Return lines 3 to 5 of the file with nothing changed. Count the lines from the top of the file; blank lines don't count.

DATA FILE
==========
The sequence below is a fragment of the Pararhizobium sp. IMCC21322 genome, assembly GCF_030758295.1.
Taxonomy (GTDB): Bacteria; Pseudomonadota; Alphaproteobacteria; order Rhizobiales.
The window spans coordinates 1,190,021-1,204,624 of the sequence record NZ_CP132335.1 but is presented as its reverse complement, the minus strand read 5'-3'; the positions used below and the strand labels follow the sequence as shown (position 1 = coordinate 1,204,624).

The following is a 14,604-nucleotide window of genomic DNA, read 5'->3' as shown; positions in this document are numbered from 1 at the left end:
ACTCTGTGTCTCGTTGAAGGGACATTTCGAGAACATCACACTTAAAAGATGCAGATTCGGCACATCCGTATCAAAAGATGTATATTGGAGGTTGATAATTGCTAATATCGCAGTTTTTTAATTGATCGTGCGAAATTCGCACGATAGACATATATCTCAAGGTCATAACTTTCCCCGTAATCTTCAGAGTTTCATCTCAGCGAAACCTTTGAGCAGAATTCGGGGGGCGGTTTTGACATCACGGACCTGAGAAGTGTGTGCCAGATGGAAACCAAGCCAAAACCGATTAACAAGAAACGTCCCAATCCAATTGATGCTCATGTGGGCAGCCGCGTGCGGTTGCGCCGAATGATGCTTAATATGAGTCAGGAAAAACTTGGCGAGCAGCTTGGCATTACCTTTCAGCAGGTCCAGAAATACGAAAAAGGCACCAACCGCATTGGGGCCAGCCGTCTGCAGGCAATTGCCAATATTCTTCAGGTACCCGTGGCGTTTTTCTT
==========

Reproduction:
The window spans coordinates 1,190,021-1,204,624 of the sequence record NZ_CP132335.1 but is presented as its reverse complement, the minus strand read 5'-3'; the positions used below and the strand labels follow the sequence as shown (position 1 = coordinate 1,204,624).

The following is a 14,604-nucleotide window of genomic DNA, read 5'->3' as shown; positions in this document are numbered from 1 at the left end:
ACTCTGTGTCTCGTTGAAGGGACATTTCGAGAACATCACACTTAAAAGATGCAGATTCGGCACATCCGTATCAAAAGATGTATATTGGAGGTTGATAATTGCTAATATCGCAGTTTTTTAATTGATCGTGCGAAATTCGCACGATAGACATATATCTCAAGGTCATAACTTTCCCCGTAATCTTCAGAGTTTCATCTCAGCGAAACCTTTGAGCAGAATTCGGGGGGCGGTTTTGACATCACGGACCTGAGAAGTGTGTGCCAGATGGAAACCAAGCCAAAACCGATTAACAAGAAACGTCCCAATCCAATTGATGCTCATGTGGGCAGCCGCGTGCGGTTGCGCCGAATGATGCTTAATATGAGTCAGGAAAAACTTGGCGAGCAGCTTGGCATTACCTTTCAGCAGGTCCAGAAATACGAAAAAGGCACCAACCGCATTGGGGCCAGCCGTCTGCAGGCAATTGCCAATATTCTTCAGGTACCCGTGGCGTTTTTCTT